Black Widow is a 2021 superhero film based on the Marvel Comics character of the same name and stars Scarlett Johansson, Florence Pugh, David Harbour, Ray Winstone and Rachel Weisz. The film was released on July 9th and is available to watch in cinemas or via Disney+ with Premier Access.
Black Widow is the 24th film within the Marvel Cinematic Universe (MCU) and plugs the gaps on where her character has been between the events of Captain America: Civil War and Avengers: Infinity War. The film sees Natasha Romanoff (Black Widow) on the run as she deals with her history as a spy and the broken relationships of her past. If you’ve not watched Captain America: Civil War recently, it will take a few minutes to get your head around where the film sits within the MCU timeline, but the film is essentially a standalone story meaning it’s not strictly a necessity to watch any other films within the MCU.
The film begins as a bit of an origin story, with the film following a young Natasha and her family in the mid 90s. The opening scenes provide for a bit of a prologue and they provide a great deal of context for the remainder of the film. The film’s opening credits do a fantastic job at setting the dark tone to the film and I’d argue that they provide one of the best openings of any Marvel film released to date. The way in which they manage to encapsulate and convey Natasha’s sinister upbringing makes Black Widow feel like much more of a mature Marvel film than we are used to seeing.
The majority of the film follows Natasha shortly after the events of Captain America: Civil War, as she is haunted by the ghosts of her past. The first two thirds to the film are engaging, entertaining and serve as an all-round fantastic combination of a Black Widow origin story and an exciting action movie. The final third however has a completely different shift in pace, originality and thrill. Whilst there are a few twists and turns in the latter stages of the film which I certainly didn’t see coming, I did feel a bit disappointed with the climax, particularly given how much I’d enjoyed the previous two acts.
Scarlett Johansson reprises her role the titular character and as always, she brings so much personality and charm to Natasha Romanoff. Given we’d only seen snapshots of her characters’ past in various MCU movies, it felt right that we were getting a Black Widow origin story which cleverly intertwines with what we already knew about her. I was expecting the film to look more into the characters’ youth and development into becoming a spy, but instead the film essentially plugs in the gaps and I really enjoyed this logical approach.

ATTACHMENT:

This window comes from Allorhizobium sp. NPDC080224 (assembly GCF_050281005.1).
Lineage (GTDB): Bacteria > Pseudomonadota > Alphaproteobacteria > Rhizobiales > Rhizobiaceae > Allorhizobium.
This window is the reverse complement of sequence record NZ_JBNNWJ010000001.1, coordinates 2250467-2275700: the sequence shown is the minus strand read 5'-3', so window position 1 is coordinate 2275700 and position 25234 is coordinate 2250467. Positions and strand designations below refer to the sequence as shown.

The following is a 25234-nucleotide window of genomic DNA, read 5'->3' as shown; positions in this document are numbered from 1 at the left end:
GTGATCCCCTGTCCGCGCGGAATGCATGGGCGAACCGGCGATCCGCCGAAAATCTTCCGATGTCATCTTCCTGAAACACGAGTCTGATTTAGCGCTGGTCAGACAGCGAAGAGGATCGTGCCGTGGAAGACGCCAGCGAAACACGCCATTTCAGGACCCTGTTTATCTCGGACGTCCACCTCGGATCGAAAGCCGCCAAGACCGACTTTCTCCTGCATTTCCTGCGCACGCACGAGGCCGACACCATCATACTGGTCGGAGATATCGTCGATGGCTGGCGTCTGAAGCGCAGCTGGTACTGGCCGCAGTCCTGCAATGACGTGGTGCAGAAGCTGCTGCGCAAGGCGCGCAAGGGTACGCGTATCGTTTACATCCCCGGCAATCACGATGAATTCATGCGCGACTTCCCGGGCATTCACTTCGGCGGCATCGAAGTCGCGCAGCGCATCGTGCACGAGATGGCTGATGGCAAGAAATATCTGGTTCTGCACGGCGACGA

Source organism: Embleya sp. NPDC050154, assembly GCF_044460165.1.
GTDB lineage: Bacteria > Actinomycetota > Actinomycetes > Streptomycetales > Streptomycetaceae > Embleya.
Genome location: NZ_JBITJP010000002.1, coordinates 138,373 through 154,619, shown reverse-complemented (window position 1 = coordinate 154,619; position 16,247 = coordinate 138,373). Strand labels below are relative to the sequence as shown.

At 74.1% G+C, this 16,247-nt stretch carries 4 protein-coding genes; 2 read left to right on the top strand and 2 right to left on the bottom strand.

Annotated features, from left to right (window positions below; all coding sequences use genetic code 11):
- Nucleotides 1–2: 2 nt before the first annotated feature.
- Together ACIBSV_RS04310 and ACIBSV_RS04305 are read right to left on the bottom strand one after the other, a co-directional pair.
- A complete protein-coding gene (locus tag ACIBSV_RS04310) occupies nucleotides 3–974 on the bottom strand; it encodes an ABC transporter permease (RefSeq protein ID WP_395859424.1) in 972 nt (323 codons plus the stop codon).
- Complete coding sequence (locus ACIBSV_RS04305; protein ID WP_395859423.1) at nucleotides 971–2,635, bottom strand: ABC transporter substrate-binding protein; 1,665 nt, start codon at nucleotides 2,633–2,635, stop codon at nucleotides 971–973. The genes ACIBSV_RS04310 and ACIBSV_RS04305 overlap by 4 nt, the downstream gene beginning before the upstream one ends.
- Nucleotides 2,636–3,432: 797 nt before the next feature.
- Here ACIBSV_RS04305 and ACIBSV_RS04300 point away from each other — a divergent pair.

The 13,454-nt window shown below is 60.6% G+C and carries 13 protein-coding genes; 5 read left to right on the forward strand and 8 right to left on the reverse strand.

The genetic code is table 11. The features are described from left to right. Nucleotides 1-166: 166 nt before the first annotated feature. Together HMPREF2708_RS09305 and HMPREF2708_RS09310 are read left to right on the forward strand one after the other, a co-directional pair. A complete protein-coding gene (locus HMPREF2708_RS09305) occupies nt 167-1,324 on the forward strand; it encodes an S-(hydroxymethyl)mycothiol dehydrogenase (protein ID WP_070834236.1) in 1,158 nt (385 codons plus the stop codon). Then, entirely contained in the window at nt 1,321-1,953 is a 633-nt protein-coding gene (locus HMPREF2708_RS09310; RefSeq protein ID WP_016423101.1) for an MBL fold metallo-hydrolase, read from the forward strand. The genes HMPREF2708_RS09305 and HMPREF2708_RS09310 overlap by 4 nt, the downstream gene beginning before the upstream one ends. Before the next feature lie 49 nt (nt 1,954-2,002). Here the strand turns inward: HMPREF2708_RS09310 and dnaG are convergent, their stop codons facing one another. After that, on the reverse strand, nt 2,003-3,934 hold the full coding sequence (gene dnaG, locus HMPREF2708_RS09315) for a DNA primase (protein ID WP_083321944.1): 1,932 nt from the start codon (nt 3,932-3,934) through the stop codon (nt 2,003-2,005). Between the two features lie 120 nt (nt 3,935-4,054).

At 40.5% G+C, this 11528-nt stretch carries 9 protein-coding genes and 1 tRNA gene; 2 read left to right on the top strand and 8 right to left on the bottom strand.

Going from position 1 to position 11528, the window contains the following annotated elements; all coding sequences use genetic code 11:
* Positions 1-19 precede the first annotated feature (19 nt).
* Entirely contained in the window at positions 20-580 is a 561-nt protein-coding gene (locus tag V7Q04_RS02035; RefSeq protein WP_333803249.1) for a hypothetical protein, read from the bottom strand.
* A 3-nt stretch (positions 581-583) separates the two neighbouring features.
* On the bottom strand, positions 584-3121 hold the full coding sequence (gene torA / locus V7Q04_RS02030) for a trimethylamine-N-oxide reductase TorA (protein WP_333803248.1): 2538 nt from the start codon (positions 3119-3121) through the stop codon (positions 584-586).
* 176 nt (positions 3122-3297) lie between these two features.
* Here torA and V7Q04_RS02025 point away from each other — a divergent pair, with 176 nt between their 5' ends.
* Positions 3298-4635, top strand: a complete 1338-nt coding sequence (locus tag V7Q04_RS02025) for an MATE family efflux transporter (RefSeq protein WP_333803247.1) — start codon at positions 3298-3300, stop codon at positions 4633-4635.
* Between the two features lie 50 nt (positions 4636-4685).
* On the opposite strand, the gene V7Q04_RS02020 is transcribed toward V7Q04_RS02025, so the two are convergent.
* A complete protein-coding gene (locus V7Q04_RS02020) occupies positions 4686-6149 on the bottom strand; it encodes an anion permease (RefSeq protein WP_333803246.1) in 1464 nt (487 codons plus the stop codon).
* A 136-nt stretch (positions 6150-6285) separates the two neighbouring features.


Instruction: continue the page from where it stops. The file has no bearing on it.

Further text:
Florence Pugh plays Natasha’s sister Yelena Belova and her role within the film makes Black Widow very much feel like a coming of age story for her character. Her character brings a combination of comic relief as well as bad-assery to proceedings and Florence Pugh’s performance as the character was truly one of the highlights of the movie. Towards the end of the film, there was definitely a sense of ‘handing over the baton’ from Scarlett Johannsson’s character to Florence Pugh’s and I can’t wait to see more of her in the MCU.
Ray Winstone plays Dreykov, the main antagonist in the film and the man responsible for the majority of Natasha’s trauma as a youngster. He’s not one of the most fearsome villains to ever grace the MCU, however I did enjoy his backstory, particularly with how it was woven into the brilliant opening credits. However, I was greatly disappointed with one of the films other key antagonists, Taskmaster. Taskmaster is one of the most iconic figures in the Marvel Comics but for a character with so much potential, the film really fails to delve beyond the surface of the character.
The action sequences throughout Black Widow are some of the best in recent Marvel memory! A lot of the fight sequences in the film focus on hand to hand combat and I was blown away by some of the choreography of these sequences. One of the most notable was a fight scene between Black Widow and Taskmaster which featured some stunning edge-of-your-seat action. Despite the lack of depth to Taskmaster, the characters ability to mimic her opponent’s fighting style provided for some fantastic subtle nods and references to other superheroes such as Captain America and Black Panther.
Overall, Black Widow is a hugely fun movie! Its fantastic fight scenes and explosive action sometimes makes it feel like more of an action movie rather than a superhero movie, but this is a refreshing change from the usual Marvel content. Black Widow serves as a more than sufficient origin story for the unique character of Natasha Romanoff and I have no doubt that watching it back in chronological order within the MCU will add to the enjoyment!
With stunning hand to hand combat sequences, fine performances from Scarlett Johansson and Florence Pugh and a cleverly interwoven origin story, Black Widow is an entertaining tribute to one of Marvel’s most mysterious Avengers.